Keep an open mind – this is a little tricky. When you get someone’s draft document and proceed to embed your proposed changes, do you make changes that don’t change the terms, but change the way the document “hangs together”? Do you make what are, in essence, trivial changes – changes that may be seen as annoying (and perhaps insulting) or may be seen as welcome and helpful, perhaps even ones that the original draftsperson might adopt as her own in future deals? Let’s explain by way of some examples.
What kind of document comments might be considered “trivial”? How about conforming a document that uses both “(the “thing”) and (“thing”) so that it reads one way or the other, not both ways in the same document? That’s pretty trivial even though grammarians might ponder over whether it should be (a “thing”). OK, few (if any) would conform an adversary’s draft to one style or the other if that were the only comment being made, even though one would expect that, when reviewing an internally prepared document, the same reviewer would “fix” the document by making its style internally consistent. But, what do you do if you are making a lot of substantive comments and adding a lot of defined terms in the process. Which style do you use? What if (the “thing”) had been used three times and (“thing”) had been used fifty-four times?
Some other examples (and Ruminations invites you to submit your own): TENANT as contrasted with Tenant or Tenant; lists such as: a, b and c OR lists like: a; b; and c; x, y or z OR x, y, or z; “described on Exhibit A attached hereto” as contrasted with “described on Exhibit A; Exhibit A or EXHIBIT A or EXHIBIT A or Exhibit “A.”; ending a sentence with a quote, thusly: you may think this is the “end”. OR you may think this is the “end.”; Section 1.2. OR Section 1.2; or (a), (b), (c) OR (i), (ii), (iii). Keep in mind; we’re not necessarily talking about which alternative is “better” – in some cases that might be the question; in most cases we’re asking, “what do you do if the draft you got is “all over the place”? How about a document that mixes, without rhyme or reason: “ten (10)” and just plain “10” or “ten.” How about changing the frequently seen, but always wrong: ‘ten ($10.00) dollars” to the always correct: “ten dollars ($10.00)”? Do you change “ten and no/100 dollars” to just plain, and exactly correct: “ten dollars”?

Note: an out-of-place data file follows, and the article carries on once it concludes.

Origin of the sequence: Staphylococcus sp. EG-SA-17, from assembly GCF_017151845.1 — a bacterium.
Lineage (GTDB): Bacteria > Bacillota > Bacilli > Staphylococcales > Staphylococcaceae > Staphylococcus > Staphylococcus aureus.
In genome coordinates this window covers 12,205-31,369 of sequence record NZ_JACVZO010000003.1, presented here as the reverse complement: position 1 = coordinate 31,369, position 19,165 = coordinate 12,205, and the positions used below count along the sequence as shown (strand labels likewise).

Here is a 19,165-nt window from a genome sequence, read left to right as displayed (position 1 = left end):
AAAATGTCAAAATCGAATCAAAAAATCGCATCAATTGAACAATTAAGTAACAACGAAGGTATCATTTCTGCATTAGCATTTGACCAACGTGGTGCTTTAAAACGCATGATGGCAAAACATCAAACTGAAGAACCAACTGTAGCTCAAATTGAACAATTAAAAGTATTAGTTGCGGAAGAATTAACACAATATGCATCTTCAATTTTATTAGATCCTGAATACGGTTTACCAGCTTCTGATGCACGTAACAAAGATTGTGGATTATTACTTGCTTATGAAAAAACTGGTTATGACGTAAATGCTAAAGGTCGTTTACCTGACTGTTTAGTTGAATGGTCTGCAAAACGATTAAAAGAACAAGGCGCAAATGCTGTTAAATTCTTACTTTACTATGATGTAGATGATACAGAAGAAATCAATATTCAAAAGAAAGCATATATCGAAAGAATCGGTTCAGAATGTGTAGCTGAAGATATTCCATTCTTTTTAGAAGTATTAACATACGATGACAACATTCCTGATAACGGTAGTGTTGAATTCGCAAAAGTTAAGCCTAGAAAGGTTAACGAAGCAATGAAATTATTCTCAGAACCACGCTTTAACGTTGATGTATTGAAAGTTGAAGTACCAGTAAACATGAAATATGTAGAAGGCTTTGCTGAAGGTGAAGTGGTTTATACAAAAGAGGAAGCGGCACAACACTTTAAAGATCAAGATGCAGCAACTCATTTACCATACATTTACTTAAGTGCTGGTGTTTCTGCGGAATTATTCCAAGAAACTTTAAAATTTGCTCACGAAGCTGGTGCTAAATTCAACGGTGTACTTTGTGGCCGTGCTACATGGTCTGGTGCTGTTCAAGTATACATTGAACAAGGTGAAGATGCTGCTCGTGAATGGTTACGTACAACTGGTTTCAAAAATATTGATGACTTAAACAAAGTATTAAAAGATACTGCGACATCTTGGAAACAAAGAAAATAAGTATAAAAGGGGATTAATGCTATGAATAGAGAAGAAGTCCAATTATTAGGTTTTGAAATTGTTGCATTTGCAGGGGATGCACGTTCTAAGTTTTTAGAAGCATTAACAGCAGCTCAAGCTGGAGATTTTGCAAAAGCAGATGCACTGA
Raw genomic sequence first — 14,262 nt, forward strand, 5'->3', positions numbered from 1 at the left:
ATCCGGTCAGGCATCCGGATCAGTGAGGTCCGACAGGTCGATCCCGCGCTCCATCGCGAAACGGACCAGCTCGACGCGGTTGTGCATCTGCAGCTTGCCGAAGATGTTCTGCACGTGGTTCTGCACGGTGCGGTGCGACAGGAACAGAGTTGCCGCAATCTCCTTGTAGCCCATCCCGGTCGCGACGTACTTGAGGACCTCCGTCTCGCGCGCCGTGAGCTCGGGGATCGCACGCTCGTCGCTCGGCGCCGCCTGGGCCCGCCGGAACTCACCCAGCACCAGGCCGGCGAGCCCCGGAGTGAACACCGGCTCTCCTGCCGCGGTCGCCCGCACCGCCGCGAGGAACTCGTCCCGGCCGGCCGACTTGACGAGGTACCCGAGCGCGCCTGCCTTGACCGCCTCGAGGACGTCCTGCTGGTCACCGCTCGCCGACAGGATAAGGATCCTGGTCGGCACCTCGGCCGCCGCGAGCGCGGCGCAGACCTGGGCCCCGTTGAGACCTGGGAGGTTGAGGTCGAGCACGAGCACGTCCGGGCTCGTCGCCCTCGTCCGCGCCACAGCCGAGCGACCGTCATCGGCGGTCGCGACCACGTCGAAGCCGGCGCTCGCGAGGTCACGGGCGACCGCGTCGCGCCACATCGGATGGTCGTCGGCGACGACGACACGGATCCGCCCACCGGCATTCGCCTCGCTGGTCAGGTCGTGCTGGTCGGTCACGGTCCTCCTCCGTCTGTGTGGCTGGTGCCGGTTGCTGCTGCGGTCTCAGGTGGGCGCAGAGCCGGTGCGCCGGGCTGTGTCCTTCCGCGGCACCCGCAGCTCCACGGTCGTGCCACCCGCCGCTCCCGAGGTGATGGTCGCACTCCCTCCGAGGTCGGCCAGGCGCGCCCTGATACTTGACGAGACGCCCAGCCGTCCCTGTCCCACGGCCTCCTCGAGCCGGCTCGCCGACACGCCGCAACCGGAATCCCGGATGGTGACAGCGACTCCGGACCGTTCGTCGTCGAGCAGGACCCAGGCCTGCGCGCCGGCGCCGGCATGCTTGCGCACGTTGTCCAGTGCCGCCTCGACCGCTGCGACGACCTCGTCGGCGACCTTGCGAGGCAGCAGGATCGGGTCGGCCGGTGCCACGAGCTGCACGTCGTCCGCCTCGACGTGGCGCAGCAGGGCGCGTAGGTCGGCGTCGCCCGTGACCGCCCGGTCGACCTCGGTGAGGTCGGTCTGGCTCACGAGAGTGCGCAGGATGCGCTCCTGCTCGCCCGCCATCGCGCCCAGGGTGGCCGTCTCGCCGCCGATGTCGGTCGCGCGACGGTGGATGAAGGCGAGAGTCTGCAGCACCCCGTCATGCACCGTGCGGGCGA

Now, we’re not talking about making a change because you think the draft you received is ambiguous or vague. In such cases, no draftsperson should take offence (offence, in England). After all, if one craftsperson thinks something is unclear then, by my thinking, it is, by definition, unclear. And we’re probably not talking about whether one should correct grammar, such as changing an improper “which” to “that.” We’re talking about making the document look professional – cleaning it up. After all, when the deal is done, regardless of where the draft lease, contract, mortgage, certificate or whatever originated, the final document has two authors, and you are one of them. When the user, typically a client and sometimes “the boss,” reads the document, you get credit or blame for its “professionalism” or sloppiness.
Here are some guidelines that have never really worked out for me. Yes, my experience has been that no matter what I do, it will be wrong. Perhaps that feeds my philosophy that, if you can’t figure out what to do, do what makes YOU happy. That way, at least one of you will be happy. I think I have four rules. First, if you know making these kinds of changes will drive the other side bonkers, don’t make them. Second, if you are only making a handful of changes, leave well enough alone – you’ll spend more time looking for trivial things to change than it will be worth and the likelihood of your getting a hearty “thank you” is slim indeed. Third, if you are making a lot of comments and those comments require you to decide what “style” to use, go ahead and conform the rest of the document to whatever you chose. Lastly, absent a grossly deviant document drafting style, follow the author’s style even if it isn’t your own.
At the end of the day, how do you strike the balance between welcome and irritating? Is there a difference between a document that had only a few errors and inconsistencies (indicating that its author either “cared” or copied a good document) or if the document is rife with inconsistencies (and you don’t want to be thought of as its “author”)?
What do you do in your own practice? How do you feel when someone has “fixed” your proposed document? How do you react? Please share your thoughts at www.retailrealestatelaw.com.